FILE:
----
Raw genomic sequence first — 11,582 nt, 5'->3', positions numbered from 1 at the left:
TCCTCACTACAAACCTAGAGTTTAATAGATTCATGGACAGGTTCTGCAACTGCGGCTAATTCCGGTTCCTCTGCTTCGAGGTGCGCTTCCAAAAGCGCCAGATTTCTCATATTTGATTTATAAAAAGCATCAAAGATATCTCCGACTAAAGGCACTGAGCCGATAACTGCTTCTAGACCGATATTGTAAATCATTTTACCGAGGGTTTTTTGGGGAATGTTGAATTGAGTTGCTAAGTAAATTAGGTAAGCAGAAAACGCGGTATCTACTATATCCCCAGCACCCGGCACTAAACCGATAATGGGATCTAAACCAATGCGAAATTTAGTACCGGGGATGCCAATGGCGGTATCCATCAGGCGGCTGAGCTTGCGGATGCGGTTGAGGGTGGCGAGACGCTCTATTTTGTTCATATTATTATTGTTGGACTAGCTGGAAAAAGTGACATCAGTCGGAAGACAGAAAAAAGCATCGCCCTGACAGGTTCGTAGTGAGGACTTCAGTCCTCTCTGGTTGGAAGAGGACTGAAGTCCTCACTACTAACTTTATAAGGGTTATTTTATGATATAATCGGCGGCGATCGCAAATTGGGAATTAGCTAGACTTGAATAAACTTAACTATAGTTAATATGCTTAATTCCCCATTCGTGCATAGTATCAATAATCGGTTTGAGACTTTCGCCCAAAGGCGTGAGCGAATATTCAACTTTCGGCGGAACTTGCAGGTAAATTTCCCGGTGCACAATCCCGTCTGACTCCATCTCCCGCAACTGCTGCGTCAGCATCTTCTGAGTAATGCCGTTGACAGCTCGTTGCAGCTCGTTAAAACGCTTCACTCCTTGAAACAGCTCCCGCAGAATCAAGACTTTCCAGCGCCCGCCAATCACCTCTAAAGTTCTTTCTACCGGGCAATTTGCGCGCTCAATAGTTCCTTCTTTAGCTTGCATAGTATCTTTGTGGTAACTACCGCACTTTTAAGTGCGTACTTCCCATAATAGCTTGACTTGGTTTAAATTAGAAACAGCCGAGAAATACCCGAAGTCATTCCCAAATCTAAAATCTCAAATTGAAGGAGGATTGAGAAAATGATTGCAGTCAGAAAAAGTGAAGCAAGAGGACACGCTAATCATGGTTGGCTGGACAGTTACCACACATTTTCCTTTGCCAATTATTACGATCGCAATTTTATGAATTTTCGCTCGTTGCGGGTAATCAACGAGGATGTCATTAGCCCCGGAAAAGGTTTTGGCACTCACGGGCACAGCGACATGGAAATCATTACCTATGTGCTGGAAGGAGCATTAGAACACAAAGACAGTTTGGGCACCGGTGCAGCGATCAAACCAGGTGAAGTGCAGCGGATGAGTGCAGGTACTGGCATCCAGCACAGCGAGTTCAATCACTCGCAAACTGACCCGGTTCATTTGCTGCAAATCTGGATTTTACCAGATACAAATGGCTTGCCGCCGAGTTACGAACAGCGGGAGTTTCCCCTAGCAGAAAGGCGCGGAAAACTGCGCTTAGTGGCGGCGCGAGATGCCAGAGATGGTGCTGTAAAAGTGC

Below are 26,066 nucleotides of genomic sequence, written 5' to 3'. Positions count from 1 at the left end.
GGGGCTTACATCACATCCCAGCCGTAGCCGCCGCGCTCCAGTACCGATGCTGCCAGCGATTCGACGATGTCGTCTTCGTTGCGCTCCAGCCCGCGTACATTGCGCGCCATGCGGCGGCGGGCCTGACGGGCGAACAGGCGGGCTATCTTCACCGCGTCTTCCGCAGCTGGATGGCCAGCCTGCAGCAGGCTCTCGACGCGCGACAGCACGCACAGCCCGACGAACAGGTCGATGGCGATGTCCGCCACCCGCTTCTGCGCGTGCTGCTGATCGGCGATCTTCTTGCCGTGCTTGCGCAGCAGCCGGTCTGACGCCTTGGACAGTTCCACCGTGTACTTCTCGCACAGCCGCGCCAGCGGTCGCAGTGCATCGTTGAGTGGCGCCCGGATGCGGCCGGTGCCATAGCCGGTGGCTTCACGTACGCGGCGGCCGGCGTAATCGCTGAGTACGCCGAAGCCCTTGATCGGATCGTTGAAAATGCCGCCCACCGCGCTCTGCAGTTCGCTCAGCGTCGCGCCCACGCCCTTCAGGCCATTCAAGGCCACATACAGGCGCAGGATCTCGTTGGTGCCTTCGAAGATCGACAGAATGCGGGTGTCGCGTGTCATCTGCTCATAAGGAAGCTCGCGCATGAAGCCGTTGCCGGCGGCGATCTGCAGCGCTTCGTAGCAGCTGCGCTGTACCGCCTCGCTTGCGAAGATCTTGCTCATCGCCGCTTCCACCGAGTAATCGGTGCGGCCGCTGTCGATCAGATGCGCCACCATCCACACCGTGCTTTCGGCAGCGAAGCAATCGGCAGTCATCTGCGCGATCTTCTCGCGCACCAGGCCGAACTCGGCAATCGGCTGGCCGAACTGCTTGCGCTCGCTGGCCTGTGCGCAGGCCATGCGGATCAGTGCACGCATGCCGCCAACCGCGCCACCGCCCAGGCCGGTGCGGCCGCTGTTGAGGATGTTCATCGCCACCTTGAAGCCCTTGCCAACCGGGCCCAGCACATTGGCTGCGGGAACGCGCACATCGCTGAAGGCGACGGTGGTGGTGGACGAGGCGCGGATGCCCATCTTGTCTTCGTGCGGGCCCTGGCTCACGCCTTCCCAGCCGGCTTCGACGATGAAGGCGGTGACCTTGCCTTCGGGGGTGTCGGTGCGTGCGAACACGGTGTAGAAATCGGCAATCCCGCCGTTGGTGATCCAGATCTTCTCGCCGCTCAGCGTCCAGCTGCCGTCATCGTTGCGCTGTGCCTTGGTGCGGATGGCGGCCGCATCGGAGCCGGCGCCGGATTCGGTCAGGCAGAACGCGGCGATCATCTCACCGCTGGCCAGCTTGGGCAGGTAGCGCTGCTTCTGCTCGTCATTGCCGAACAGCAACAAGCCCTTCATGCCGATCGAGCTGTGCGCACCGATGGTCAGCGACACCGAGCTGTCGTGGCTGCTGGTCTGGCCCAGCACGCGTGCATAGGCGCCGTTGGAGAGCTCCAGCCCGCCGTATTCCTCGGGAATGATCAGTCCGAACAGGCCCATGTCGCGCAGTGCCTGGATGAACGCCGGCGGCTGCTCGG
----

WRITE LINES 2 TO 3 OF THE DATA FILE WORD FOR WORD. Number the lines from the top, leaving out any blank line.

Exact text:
TCCTCACTACAAACCTAGAGTTTAATAGATTCATGGACAGGTTCTGCAACTGCGGCTAATTCCGGTTCCTCTGCTTCGAGGTGCGCTTCCAAAAGCGCCAGATTTCTCATATTTGATTTATAAAAAGCATCAAAGATATCTCCGACTAAAGGCACTGAGCCGATAACTGCTTCTAGACCGATATTGTAAATCATTTTACCGAGGGTTTTTTGGGGAATGTTGAATTGAGTTGCTAAGTAAATTAGGTAAGCAGAAAACGCGGTATCTACTATATCCCCAGCACCCGGCACTAAACCGATAATGGGATCTAAACCAATGCGAAATTTAGTACCGGGGATGCCAATGGCGGTATCCATCAGGCGGCTGAGCTTGCGGATGCGGTTGAGGGTGGCGAGACGCTCTATTTTGTTCATATTATTATTGTTGGACTAGCTGGAAAAAGTGACATCAGTCGGAAGACAGAAAAAAGCATCGCCCTGACAGGTTCGTAGTGAGGACTTCAGTCCTCTCTGGTTGGAAGAGGACTGAAGTCCTCACTACTAACTTTATAAGGGTTATTTTATGATATAATCGGCGGCGATCGCAAATTGGGAATTAGCTAGACTTGAATAAACTTAACTATAGTTAATATGCTTAATTCCCCATTCGTGCATAGTATCAATAATCGGTTTGAGACTTTCGCCCAAAGGCGTGAGCGAATATTCAACTTTCGGCGGAACTTGCAGGTAAATTTCCCGGTGCACAATCCCGTCTGACTCCATCTCCCGCAACTGCTGCGTCAGCATCTTCTGAGTAATGCCGTTGACAGCTCGTTGCAGCTCGTTAAAACGCTTCACTCCTTGAAACAGCTCCCGCAGAATCAAGACTTTCCAGCGCCCGCCAATCACCTCTAAAGTTCTTTCTACCGGGCAATTTGCGCGCTCAATAGTTCCTTCTTTAGCTTGCATAGTATCTTTGTGGTAACTACCGCACTTTTAAGTGCGTACTTCCCATAATAGCTTGACTTGGTTTAAATTAGAAACAGCCGAGAAATACCCGAAGTCATTCCCAAATCTAAAATCTCAAATTGAAGGAGGATTGAGAAAATGATTGCAGTCAGAAAAAGTGAAGCAAGAGGACACGCTAATCATGGTTGGCTGGACAGTTACCACACATTTTCCTTTGCCAATTATTACGATCGCAATTTTATGAATTTTCGCTCGTTGCGGGTAATCAACGAGGATGTCATTAGCCCCGGAAAAGGTTTTGGCACTCACGGGCACAGCGACATGGAAATCATTACCTATGTGCTGGAAGGAGCATTAGAACACAAAGACAGTTTGGGCACCGGTGCAGCGATCAAACCAGGTGAAGTGCAGCGGATGAGTGCAGGTACTGGCATCCAGCACAGCGAGTTCAATCACTCGCAAACTGACCCGGTTCATTTGCTGCAAATCTGGATTTTACCAGATACAAATGGCTTGCCGCCGAGTTACGAACAGCGGGAGTTTCCCCTAGCAGAAAGGCGCGGAAAACTGCGCTTAGTGGCGGCGCGAGATGCCAGAGATGGTGCTGTAAAAGTGC

Below are 26,066 nucleotides of genomic sequence, written 5' to 3'. Positions count from 1 at the left end.